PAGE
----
Stock Repurchases: A Good Idea, Wasted
Back in the 1980s, when I was in business school learning how to spell LBO, our finance professors taught that if a company could not find projects with a positive net present value, based on its cost of capital, then the company should repurchase its shares. A novel thought then, as share repurchases were infrequent.
It’s worth remembering the context. Conglomerates, the darlings of the 1960s, were discredited. Shareholders who wanted to hold shares in multiple businesses could do so directly, they did not need to buy stock in a conglomerate. And the track record for conglomerates, and acquisitions in general, was poor: using excess cash to make acquisitions more frequently helped the CEO’s ego then built shareholder value. (Some things don’t change with time.)
Tax rates also were crucial: dividends were taxed at a higher rate than capital gains. So, our professors taught us: a company, finding itself with more money than attractive internal projects or acquisitions, should distribute that money to its shareholders; and the way to do that most efficiently was to buy back its shares rather than pay dividends.
Was it the power of persuasion? By whatever cause, in 1997, for the first time, the dollar amount of stock buybacks exceeded the amount of dividends paid, and that trend has continued since.
Much like my golf game—a good walk, wasted—share repurchases are a great idea, often misapplied. Why?
The tax argument no longer holds. Most shareholders pay a higher capital gains tax rate than a dividend tax rate, and capital gains tax rates likely are headed up (if only we could legislate an increase in the gains!)
More critically, companies preaching that share repurchases “return money to shareholders” are wrong, or at least only theoretically correct. If a company repurchases its stock, and all shareholders sell at precisely their percentage ownership in the company, then after the repurchase, all shareholders continue to hold the same percentage and all have received the same pro rata distribution of cash.
In practice, of course, some shareholders sell, some hold. Which shareholders get the money? The EX-shareholders, the ones who sell their shares. Imagine how popular stock buybacks would be if corporate executives said that they were done in order to enrich EX-shareholders!
For the great bull market at the end of the 20th century, this distinction did not matter much: stock prices were headed up. So shareholders who sold early—those EXs—received less economic value than those still holding their shares.
Major stock indices are lower now than at the start of the decade. And if stock prices are trending down during the period of a share repurchase, then the EX-shareholders are enriched, not the current shareholders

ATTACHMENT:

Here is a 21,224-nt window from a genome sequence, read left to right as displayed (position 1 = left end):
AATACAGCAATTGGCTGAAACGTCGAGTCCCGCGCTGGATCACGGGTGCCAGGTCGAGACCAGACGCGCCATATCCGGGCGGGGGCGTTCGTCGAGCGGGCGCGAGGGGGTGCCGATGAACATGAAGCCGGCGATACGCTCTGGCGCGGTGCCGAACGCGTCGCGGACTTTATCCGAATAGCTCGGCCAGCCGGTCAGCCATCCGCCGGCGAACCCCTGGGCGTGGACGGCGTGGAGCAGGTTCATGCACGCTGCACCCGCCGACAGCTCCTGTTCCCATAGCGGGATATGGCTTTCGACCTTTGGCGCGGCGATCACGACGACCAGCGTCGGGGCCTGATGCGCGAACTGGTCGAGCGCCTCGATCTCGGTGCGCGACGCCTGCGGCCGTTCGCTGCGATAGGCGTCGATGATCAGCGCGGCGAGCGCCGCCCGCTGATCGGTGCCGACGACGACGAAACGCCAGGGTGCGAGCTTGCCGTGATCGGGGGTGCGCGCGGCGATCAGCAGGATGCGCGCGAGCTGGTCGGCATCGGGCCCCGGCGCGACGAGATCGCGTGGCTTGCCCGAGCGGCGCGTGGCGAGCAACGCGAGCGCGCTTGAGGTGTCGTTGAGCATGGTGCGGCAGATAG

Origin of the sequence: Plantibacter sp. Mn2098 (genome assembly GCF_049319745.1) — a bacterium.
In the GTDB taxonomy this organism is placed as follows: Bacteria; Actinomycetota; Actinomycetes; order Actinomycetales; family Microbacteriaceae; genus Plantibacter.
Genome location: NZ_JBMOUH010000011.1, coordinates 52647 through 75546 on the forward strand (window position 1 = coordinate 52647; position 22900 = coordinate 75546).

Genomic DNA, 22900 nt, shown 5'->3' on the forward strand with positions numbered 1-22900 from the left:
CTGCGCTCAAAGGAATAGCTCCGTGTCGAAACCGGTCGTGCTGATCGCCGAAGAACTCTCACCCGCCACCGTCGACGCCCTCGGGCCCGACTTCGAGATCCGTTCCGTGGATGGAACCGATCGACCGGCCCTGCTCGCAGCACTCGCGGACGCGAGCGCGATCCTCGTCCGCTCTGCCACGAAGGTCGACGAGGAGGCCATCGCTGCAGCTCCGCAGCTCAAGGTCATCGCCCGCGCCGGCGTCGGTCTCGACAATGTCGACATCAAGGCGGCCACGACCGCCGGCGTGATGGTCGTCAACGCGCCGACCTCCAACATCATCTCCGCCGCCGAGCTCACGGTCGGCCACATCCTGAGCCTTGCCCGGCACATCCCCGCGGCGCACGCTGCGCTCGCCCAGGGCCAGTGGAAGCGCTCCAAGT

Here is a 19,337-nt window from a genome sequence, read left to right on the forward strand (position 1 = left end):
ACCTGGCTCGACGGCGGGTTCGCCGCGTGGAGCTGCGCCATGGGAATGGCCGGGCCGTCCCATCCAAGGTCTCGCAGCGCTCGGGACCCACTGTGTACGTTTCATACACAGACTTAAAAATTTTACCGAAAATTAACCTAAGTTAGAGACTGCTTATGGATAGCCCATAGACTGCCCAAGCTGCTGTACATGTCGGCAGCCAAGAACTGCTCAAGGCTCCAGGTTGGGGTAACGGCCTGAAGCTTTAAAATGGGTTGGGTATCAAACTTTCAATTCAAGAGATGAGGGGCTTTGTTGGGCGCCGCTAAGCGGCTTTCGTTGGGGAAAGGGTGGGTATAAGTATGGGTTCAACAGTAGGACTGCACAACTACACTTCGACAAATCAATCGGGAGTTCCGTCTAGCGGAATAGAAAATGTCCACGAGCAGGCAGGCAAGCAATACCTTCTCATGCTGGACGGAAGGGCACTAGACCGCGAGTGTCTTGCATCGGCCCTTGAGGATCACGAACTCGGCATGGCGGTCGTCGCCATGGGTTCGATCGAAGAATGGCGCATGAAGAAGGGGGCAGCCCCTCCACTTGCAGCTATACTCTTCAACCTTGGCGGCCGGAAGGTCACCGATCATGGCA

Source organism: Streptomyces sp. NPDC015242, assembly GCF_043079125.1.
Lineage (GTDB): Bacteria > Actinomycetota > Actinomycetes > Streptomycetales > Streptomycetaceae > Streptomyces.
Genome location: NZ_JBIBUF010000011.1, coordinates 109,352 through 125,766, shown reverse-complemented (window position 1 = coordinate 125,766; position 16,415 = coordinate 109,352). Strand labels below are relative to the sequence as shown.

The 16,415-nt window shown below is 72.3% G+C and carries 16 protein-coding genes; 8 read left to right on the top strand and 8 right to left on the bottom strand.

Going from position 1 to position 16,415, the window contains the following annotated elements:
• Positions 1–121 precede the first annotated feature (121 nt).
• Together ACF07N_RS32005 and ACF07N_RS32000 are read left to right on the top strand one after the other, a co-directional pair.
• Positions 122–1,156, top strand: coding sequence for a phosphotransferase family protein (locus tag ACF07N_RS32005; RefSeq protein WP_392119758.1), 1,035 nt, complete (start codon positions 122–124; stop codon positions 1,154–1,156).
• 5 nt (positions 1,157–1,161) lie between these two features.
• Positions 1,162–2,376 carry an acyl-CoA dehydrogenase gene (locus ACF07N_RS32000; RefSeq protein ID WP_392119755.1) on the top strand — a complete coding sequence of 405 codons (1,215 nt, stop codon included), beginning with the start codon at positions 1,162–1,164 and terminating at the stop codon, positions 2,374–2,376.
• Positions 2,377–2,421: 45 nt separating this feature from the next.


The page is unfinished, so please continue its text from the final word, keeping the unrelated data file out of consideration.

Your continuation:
Leverage and timing are two further problems with stock repurchases as practiced. While companies occasionally borrow money to pay a special dividend, typically dividends are paid out of earnings. If earnings decline, and dividends stop, shareholders are unhappy. But if a company borrows money to do a stock repurchase, then earnings decline, the company can stop the stock repurchases but still owes the debt. Such shareholders also are unhappy, but their unhappiness is leveraged.
Leverage magnifies the effect of transferring wealth to EX-shareholders. Worse, it may prohibit a company from taking advantage of future opportunities because of having used its debt capacity for untimely share repurchases. And in the worst case, the company finds itself conversing with bankruptcy lawyers.
Companies do a poor job of timing their share repurchases. That need not be: as companies buy back their own stock to hold it indefinitely, companies should be able to take advantage of price volatility to buy when Mr. Market sees nothing but negatives and is offering the shares cheap.
In reality, companies tend to buy back shares when times are good and their stock prices high. The better the times, the higher the price, the more shares repurchased. Then when the economy or their company hits a bump, the stock price falls, and the company decides to stop the share repurchases to conserve cash. That’s a recipe to buy on the highs and hold on the lows—or, if the company later needs to raise capital, sell on the lows.
What’s a Board of Directors to do?
1. Returning capital to shareholders is a great practice, and companies should retain the discipline of evaluating the NPV of internal projects or acquisitions, comparing this to returning capital to shareholders.
2. When money is to be returned, prefer dividends, particularly when the economy is strong and the company’s stock price high.
3. Don’t use repurchases as a daily can of Red Bull for the stock price. Use share repurchases infrequently, when Mr. Market prices your company’s stock as inexpensive relative to its long term prospects. That likely will be when the economy is soft, and fear trumps greed.
4. Evaluate your executive team’s performing in executive stock repurchases. This is easily done: calculate the amount of shares repurchased over the last three years and the total dollar cost. Compare that to the cost of shares if purchased today. The gain or loss in shareholder value may be surprisingly large!
October 21, 2008
Posted by: Boyink on Oct 27, 08 | 11:49 am | Profile